Put important data in a RAM-mounting encrypted data archive with Bond Disc

Martin Brinkmann
Sep 4, 2013
Encryption, Security

Encryption is a great start to protect important data against prying eyes. Computer users have an arsenal of tools at their disposal to do just that, from built-in solutions like BitLocker to popular open source solutions like True Crypt.

If you want to improve the security of important data by a notch, you may be interested in specialized solutions just as Bond Disc. Aptly named after the - fictional - James Bond character, it improves security by decrypting data into a Ramdisk that it creates on the system during installation.

The core benefit of this is that it protects against many forms of data leakage while users are working on files that it protects. According to the user manual, files on the Ramdisk are managed by a protected kernel mode driver.

A free - limited version - of Bond Disc is available. The developer offers professional services that can improve the standard version in several ways:

  • Custom encrypted Bond Disc versions with unique key components that are required to decrypt data (general versions of the software cannot do so).
  • Integration with other services and applications including databases and business software.
  • Modified user interface with less or more features, and custom designs.
  • Content distribution to include Bond Disc with other programs.
  • Distributed storage for advanced sealing and backup strategies.

Bond Disc Free Review

bond disc

Bond Disc will create a Ramdisk on the computer system it is installed on. Note that you will get a driver installation prompt because of that which you need to accept. The Ramdisk is used to store important files when they are in use.

The archive data is not updated or saved when it is mounted, but you can modify the preferences to make that happen. You may enable auto-save so that data becomes persistence across multiple sessions.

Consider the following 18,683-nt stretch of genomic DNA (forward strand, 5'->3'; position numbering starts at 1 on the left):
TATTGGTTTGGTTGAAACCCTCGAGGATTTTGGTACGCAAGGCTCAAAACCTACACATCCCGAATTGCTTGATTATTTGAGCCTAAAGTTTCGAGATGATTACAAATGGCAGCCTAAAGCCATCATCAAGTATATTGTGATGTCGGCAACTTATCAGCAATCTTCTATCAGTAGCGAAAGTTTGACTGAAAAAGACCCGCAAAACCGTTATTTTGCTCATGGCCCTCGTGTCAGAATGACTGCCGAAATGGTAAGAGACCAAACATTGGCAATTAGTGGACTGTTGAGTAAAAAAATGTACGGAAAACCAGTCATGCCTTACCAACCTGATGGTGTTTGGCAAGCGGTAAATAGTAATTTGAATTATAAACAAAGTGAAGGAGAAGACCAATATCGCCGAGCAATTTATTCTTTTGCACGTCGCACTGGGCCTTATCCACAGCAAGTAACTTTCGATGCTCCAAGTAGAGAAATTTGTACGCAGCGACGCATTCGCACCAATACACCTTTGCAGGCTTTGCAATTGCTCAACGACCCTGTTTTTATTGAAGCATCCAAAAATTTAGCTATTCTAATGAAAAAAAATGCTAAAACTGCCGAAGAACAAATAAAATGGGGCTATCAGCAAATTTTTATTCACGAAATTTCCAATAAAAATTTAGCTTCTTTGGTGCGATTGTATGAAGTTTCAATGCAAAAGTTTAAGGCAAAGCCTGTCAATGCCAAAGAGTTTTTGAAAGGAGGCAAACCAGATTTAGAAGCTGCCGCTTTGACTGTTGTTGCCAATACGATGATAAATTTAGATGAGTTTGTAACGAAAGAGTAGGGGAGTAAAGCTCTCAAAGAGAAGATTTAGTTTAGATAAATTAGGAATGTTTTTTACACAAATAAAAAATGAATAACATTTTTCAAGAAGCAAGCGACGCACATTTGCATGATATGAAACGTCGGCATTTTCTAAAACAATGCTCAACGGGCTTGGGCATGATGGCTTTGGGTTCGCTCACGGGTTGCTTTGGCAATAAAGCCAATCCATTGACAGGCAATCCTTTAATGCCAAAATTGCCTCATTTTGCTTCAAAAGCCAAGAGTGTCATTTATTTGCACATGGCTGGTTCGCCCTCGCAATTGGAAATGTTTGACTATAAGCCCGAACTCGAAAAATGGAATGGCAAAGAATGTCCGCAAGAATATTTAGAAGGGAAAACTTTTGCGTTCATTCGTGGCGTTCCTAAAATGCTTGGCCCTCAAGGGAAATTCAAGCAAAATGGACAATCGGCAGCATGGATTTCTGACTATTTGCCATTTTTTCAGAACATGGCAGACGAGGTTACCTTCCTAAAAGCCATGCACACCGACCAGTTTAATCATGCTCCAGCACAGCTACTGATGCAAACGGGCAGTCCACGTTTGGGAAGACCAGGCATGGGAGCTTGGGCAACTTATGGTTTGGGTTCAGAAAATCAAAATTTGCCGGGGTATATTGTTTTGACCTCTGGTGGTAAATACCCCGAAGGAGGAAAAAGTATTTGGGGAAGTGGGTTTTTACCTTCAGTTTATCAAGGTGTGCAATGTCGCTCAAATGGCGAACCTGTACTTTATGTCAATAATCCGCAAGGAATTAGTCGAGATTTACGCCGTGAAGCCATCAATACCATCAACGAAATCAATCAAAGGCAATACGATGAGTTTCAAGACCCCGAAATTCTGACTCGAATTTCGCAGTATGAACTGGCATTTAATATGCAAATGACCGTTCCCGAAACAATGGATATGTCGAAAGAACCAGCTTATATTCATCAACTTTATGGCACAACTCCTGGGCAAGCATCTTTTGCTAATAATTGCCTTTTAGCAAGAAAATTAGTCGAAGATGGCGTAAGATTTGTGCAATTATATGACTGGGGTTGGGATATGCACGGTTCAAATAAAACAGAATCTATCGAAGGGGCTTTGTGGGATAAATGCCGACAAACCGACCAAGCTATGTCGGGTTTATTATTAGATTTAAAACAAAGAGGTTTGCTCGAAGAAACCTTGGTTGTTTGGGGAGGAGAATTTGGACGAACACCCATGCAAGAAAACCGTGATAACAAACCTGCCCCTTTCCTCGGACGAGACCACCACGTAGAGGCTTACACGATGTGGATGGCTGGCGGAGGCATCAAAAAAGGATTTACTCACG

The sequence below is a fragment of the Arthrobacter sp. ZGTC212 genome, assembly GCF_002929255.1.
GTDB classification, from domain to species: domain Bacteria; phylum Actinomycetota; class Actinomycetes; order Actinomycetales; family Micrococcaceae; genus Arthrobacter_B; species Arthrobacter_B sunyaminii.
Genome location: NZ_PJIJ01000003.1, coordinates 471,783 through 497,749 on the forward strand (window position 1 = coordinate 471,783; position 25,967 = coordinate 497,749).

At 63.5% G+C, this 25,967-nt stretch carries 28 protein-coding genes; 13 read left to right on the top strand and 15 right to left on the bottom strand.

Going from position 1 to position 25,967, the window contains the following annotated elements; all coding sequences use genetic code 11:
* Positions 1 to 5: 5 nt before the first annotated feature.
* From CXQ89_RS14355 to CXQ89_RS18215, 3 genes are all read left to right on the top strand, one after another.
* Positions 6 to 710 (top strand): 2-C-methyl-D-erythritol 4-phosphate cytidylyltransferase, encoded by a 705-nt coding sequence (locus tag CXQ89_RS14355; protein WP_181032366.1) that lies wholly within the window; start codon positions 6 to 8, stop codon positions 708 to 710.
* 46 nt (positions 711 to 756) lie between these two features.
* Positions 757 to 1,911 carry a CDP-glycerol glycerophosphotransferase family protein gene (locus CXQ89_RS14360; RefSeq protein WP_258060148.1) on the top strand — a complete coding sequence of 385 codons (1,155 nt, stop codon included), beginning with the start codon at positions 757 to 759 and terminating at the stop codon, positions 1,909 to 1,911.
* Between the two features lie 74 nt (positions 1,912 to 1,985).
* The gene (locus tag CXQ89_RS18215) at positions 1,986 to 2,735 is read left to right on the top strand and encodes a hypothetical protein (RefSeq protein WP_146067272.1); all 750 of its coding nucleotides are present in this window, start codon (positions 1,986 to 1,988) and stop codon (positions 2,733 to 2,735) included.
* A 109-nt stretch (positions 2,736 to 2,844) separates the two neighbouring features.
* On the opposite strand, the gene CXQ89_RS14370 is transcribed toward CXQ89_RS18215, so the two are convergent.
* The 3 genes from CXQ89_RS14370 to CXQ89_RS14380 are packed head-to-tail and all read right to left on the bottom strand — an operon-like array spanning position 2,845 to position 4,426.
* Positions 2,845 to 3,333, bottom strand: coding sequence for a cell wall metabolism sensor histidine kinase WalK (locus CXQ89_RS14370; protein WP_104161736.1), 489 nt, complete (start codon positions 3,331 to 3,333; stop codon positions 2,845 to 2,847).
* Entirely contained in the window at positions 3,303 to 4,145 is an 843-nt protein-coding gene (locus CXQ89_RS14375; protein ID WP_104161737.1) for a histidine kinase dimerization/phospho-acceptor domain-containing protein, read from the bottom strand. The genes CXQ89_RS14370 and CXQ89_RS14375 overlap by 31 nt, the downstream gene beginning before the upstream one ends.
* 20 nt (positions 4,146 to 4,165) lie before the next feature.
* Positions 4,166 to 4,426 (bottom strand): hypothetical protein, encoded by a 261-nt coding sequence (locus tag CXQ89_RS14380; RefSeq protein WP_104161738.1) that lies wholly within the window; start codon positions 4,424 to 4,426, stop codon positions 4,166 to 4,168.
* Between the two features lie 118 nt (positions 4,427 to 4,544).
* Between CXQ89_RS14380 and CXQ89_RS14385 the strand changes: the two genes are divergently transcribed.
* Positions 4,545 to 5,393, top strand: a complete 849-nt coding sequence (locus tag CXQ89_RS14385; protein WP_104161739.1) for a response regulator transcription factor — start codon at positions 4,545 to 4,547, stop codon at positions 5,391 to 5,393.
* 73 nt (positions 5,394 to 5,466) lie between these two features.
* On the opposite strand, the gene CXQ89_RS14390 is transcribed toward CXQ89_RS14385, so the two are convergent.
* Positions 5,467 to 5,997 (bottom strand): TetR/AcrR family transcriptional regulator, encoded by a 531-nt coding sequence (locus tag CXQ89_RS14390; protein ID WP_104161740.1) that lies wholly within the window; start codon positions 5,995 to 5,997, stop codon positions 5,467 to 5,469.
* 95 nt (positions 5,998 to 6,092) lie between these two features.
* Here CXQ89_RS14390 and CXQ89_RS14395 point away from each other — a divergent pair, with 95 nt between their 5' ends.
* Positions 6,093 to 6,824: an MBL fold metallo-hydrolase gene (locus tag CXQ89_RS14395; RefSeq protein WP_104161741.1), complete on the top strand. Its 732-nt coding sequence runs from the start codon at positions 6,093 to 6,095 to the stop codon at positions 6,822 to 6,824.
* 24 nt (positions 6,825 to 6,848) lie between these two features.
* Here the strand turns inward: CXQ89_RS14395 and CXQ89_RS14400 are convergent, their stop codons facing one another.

One of the issues that you will likely encounter during your first use of the program is that it is not well structured. It is likely that you get lost on your first attempt and that it will take some time to get used to the program interface and the features it makes available.

As far as features go, there are a couple of interesting ones that deserve to be mentioned:

  1. Uses 128-bit AES encryption that "uses a combination of advanced data scrambling, bit manipulation, far data swaps, variable encryption paths and a strong correlation between the content and key to create an extremely strong encoding of an archive". According to the user manual, it would take considerable longer to decrypt an encrypted Bond Disc archive than it would standard archives. The downside here is that it takes longer to encrypt a Bond Disc archive.
  2. Use of parity and redundant storage to recover files when they get damaged or corrupt.
  3. Document sealing to prevent the decryption of data unless all people who sealed the document have unsealed it.

To load archives, simply click on them on the local system. They open up in a window displaying all their files. To load the files to the Ramdisk select the Add files to Ramdisk icon in the top toolbar.

bond disc free

Bond Disc is a free for personal use program. Businesses need to purchase a license before they are allowed to use it in the business environment. The program itself is compatible with all recent versions of the Microsoft Windows operating system.

Closing Words

Bond Disc introduces several interesting concepts that improve security. From the use of a Ramdisk to data recovery and the sealing of archives by multiple people.

The only real downside is that you may spend an hour or two getting used to the program. While the user manual that is published on the official site helps, it does not address all issues that you may encounter or provide you with an easy to use walkthrough of setting up your first encrypted archive.


Tutorials & Tips

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